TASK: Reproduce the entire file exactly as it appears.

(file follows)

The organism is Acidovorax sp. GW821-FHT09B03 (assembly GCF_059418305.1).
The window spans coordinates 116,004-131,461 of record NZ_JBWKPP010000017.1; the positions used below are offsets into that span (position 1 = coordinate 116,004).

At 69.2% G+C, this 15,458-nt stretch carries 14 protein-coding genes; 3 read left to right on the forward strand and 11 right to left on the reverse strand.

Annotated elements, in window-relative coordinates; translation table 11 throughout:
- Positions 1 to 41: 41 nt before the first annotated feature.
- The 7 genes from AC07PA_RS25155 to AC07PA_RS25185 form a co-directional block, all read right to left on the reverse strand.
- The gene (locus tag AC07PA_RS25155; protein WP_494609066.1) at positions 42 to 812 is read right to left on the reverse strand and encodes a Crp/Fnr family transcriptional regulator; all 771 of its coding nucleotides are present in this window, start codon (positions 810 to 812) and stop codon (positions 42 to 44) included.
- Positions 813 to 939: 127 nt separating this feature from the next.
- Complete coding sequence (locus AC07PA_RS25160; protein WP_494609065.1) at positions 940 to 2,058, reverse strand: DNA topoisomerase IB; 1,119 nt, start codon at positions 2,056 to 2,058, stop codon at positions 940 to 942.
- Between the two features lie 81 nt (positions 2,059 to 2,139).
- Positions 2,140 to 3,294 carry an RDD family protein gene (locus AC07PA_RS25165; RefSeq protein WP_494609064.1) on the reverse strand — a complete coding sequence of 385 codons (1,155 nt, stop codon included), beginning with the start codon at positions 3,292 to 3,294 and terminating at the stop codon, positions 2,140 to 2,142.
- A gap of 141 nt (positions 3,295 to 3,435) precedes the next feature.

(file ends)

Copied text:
The organism is Acidovorax sp. GW821-FHT09B03 (assembly GCF_059418305.1).
The window spans coordinates 116,004-131,461 of record NZ_JBWKPP010000017.1; the positions used below are offsets into that span (position 1 = coordinate 116,004).

At 69.2% G+C, this 15,458-nt stretch carries 14 protein-coding genes; 3 read left to right on the forward strand and 11 right to left on the reverse strand.

Annotated elements, in window-relative coordinates; translation table 11 throughout:
- Positions 1 to 41: 41 nt before the first annotated feature.
- The 7 genes from AC07PA_RS25155 to AC07PA_RS25185 form a co-directional block, all read right to left on the reverse strand.
- The gene (locus tag AC07PA_RS25155; protein WP_494609066.1) at positions 42 to 812 is read right to left on the reverse strand and encodes a Crp/Fnr family transcriptional regulator; all 771 of its coding nucleotides are present in this window, start codon (positions 810 to 812) and stop codon (positions 42 to 44) included.
- Positions 813 to 939: 127 nt separating this feature from the next.
- Complete coding sequence (locus AC07PA_RS25160; protein WP_494609065.1) at positions 940 to 2,058, reverse strand: DNA topoisomerase IB; 1,119 nt, start codon at positions 2,056 to 2,058, stop codon at positions 940 to 942.
- Between the two features lie 81 nt (positions 2,059 to 2,139).
- Positions 2,140 to 3,294 carry an RDD family protein gene (locus AC07PA_RS25165; RefSeq protein WP_494609064.1) on the reverse strand — a complete coding sequence of 385 codons (1,155 nt, stop codon included), beginning with the start codon at positions 3,292 to 3,294 and terminating at the stop codon, positions 2,140 to 2,142.
- A gap of 141 nt (positions 3,295 to 3,435) precedes the next feature.